Emily Brontë

Emily Brontë, by Patrick Branwell Brontë, circa 1833 -NPG 1724 - © National Portrait Gallery, London

© National Portrait Gallery, London

Early Victorian Portraits Catalogue

Emily Brontë

by Patrick Branwell Brontë
circa 1833
21 1/2 in. x 13 3/4 in. (546 mm x 349 mm)
NPG 1724

This portraitback to top

This painting, which was discovered at the same time as the famous group portrait of the Brontë Sisters (see NPG 1725), is apparently all that remains of a group portrait of the Brontës by Branwell Brontë of which it formed the right-hand part. The shape just visible to the left is almost certainly the shoulder and arm of Branwell Brontë, who also appears second from the right in the two other Brontë groups (NPG 1725, where he painted himself out, and the 'Gun Group'), his head forming the apex of a triangular composition. While the identification of the Brontë sisters in the surviving NPG group is now generally accepted, the identity of the sitter in this fragment is still disputed, and the claims of Emily and Anne have both been pressed.
In an interview in 1895, the Rev Nicholls told Clement Shorter that he had cut out a portrait of Emily, from a group picture, which he then destroyed, and gave the fragment to the Brontës' old servant, Martha Brown, during one of her visits to him in Ireland. [1] Martha Brown is known to have been in possession of this portrait of Emily in 1879, for in that year, Sir William Robertson Nicoll visited her in Haworth and saw it there:

'I shall never cease to regret that I did not buy the portrait she had of Emily Brontë, though I got a few other things. I did not buy it because I could not very well afford it, and it has been irrevocably lost. I have made many efforts since, and have been helped by many of Martha Brown's relatives. But that really fine and expressive painting has hopelessly disappeared, and now we have nothing that deserves to be called a likeness of that rarely endowed girl.' [2]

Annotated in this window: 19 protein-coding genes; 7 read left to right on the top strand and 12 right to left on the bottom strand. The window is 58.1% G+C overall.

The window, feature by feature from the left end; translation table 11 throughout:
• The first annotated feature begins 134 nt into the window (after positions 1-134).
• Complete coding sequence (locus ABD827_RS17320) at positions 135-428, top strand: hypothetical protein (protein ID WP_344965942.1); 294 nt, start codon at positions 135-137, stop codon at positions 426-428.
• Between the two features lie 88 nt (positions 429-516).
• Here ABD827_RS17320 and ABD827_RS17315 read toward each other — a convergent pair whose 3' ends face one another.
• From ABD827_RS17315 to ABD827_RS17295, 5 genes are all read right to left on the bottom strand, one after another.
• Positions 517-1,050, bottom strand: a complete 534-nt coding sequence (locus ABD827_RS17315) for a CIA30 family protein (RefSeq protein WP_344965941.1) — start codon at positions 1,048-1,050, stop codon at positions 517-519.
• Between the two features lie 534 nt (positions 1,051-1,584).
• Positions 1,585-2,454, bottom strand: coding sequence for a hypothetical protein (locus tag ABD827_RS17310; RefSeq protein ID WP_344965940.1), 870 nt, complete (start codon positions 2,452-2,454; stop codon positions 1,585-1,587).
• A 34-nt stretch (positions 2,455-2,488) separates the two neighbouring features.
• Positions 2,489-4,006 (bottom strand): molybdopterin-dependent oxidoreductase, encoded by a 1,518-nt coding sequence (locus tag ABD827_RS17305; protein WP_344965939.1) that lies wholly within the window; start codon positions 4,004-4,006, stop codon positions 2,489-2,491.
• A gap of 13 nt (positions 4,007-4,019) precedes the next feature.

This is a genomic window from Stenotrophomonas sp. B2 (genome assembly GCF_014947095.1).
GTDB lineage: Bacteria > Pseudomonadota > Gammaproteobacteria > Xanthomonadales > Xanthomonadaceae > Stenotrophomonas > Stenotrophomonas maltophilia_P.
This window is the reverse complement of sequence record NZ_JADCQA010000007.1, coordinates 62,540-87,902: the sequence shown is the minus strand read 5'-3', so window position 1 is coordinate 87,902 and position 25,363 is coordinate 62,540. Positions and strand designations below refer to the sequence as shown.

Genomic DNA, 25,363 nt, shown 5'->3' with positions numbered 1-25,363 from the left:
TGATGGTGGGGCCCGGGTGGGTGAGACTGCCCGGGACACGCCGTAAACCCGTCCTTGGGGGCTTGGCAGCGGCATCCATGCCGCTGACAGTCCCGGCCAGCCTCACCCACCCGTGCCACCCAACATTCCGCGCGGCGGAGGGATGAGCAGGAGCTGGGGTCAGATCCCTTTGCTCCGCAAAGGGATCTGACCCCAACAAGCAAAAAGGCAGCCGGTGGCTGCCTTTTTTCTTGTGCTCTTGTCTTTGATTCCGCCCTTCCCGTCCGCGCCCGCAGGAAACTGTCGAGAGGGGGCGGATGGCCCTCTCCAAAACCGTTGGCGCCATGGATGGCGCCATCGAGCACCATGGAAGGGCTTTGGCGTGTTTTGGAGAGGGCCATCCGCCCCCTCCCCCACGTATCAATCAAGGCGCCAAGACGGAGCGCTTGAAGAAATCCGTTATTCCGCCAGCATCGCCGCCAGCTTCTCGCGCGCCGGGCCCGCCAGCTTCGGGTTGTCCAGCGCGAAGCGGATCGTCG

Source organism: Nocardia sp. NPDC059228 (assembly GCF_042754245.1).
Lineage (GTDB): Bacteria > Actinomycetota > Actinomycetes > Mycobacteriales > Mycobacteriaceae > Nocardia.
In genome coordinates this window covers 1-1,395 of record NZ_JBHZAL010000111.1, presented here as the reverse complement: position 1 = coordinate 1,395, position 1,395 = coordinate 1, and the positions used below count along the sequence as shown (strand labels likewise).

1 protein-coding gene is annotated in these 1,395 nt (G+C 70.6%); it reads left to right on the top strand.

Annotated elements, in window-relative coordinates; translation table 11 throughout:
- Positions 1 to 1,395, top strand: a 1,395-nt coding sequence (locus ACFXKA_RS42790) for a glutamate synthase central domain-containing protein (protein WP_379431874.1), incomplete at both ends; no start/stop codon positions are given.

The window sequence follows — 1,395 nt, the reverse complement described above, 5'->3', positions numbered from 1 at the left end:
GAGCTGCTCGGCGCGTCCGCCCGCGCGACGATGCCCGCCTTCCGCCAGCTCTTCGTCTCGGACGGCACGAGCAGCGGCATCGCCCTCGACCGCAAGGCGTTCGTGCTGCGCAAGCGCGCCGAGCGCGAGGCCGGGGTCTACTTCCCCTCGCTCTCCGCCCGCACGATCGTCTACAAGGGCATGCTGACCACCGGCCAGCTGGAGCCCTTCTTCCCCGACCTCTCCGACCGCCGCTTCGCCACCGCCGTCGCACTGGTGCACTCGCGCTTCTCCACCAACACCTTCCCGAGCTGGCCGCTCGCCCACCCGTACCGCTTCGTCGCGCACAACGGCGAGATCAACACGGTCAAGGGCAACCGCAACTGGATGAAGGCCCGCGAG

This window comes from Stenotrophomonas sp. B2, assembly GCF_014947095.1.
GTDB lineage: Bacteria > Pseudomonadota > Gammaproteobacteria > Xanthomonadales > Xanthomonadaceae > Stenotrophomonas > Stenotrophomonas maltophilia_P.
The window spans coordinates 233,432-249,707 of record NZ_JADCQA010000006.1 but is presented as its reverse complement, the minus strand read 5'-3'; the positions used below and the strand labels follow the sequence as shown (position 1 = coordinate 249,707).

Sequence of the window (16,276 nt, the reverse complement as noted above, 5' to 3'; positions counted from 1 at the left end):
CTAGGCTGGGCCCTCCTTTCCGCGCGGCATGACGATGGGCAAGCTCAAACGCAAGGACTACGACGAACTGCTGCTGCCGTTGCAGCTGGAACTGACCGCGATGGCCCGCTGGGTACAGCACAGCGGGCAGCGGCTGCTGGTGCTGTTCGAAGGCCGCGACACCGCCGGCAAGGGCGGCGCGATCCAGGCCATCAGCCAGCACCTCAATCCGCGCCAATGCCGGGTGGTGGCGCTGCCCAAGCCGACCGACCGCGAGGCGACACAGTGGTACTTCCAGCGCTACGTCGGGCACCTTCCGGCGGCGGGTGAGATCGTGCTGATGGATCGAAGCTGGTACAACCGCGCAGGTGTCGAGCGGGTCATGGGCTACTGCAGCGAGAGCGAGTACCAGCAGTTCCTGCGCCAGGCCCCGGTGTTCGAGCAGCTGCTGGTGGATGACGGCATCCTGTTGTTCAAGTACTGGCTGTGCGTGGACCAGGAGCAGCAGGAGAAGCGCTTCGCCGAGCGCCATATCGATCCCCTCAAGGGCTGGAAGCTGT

If the NPG fragment can be identified as that given to Martha Brown, then its identity as Emily is beyond dispute. Nicoll's description of Martha's portrait as 'that really fine and expressive painting' certainly fits the NPG fragment, but so far no-one has been able to prove whether or not Martha's picture was ever returned to the Rev Nicholls. One vital piece of evidence has, however, been overlooked. In a letter to Reginald Smith (of Smith, Elder & Co, Charlotte's publishers), written soon after the discovery of the NPG group and fragment, Mrs Nicholls remarked that she had not realized that the Brontë portraits had remained in her husband's possession, but she did imply that she had already seen the fragment: 'the one of Emily I had seen, & remember Mr Nicholls telling me he had cut it out of a painting done by Branwell as he thought it good but the others were bad, & he told Martha to destroy the others'. [3]